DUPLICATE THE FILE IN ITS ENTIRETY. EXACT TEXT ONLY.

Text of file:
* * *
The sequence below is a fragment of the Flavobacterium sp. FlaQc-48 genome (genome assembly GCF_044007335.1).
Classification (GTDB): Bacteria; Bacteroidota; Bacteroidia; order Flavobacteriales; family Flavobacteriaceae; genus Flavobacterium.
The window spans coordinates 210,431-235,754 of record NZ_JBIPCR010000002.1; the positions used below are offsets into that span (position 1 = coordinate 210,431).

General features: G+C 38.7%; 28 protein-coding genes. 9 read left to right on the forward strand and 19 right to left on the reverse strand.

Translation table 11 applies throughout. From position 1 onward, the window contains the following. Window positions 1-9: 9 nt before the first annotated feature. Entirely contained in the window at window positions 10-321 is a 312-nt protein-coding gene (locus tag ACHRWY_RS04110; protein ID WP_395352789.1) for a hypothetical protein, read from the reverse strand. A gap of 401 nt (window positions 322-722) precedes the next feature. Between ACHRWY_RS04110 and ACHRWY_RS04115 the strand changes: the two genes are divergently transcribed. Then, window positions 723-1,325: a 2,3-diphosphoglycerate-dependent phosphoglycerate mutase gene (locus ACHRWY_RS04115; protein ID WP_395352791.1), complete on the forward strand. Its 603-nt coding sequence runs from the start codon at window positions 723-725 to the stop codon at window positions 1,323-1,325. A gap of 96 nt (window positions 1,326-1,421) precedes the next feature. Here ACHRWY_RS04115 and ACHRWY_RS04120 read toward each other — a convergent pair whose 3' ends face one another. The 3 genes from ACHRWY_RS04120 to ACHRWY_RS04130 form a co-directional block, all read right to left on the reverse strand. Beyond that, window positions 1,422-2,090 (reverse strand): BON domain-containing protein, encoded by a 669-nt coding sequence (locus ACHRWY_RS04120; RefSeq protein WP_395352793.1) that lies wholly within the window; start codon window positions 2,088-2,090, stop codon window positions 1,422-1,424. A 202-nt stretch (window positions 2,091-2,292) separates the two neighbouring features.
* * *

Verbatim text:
The sequence below is a fragment of the Flavobacterium sp. FlaQc-48 genome (genome assembly GCF_044007335.1).
Classification (GTDB): Bacteria; Bacteroidota; Bacteroidia; order Flavobacteriales; family Flavobacteriaceae; genus Flavobacterium.
The window spans coordinates 210,431-235,754 of record NZ_JBIPCR010000002.1; the positions used below are offsets into that span (position 1 = coordinate 210,431).

General features: G+C 38.7%; 28 protein-coding genes. 9 read left to right on the forward strand and 19 right to left on the reverse strand.

Translation table 11 applies throughout. From position 1 onward, the window contains the following. Window positions 1-9: 9 nt before the first annotated feature. Entirely contained in the window at window positions 10-321 is a 312-nt protein-coding gene (locus tag ACHRWY_RS04110; protein ID WP_395352789.1) for a hypothetical protein, read from the reverse strand. A gap of 401 nt (window positions 322-722) precedes the next feature. Between ACHRWY_RS04110 and ACHRWY_RS04115 the strand changes: the two genes are divergently transcribed. Then, window positions 723-1,325: a 2,3-diphosphoglycerate-dependent phosphoglycerate mutase gene (locus ACHRWY_RS04115; protein ID WP_395352791.1), complete on the forward strand. Its 603-nt coding sequence runs from the start codon at window positions 723-725 to the stop codon at window positions 1,323-1,325. A gap of 96 nt (window positions 1,326-1,421) precedes the next feature. Here ACHRWY_RS04115 and ACHRWY_RS04120 read toward each other — a convergent pair whose 3' ends face one another. The 3 genes from ACHRWY_RS04120 to ACHRWY_RS04130 form a co-directional block, all read right to left on the reverse strand. Beyond that, window positions 1,422-2,090 (reverse strand): BON domain-containing protein, encoded by a 669-nt coding sequence (locus ACHRWY_RS04120; RefSeq protein WP_395352793.1) that lies wholly within the window; start codon window positions 2,088-2,090, stop codon window positions 1,422-1,424. A 202-nt stretch (window positions 2,091-2,292) separates the two neighbouring features.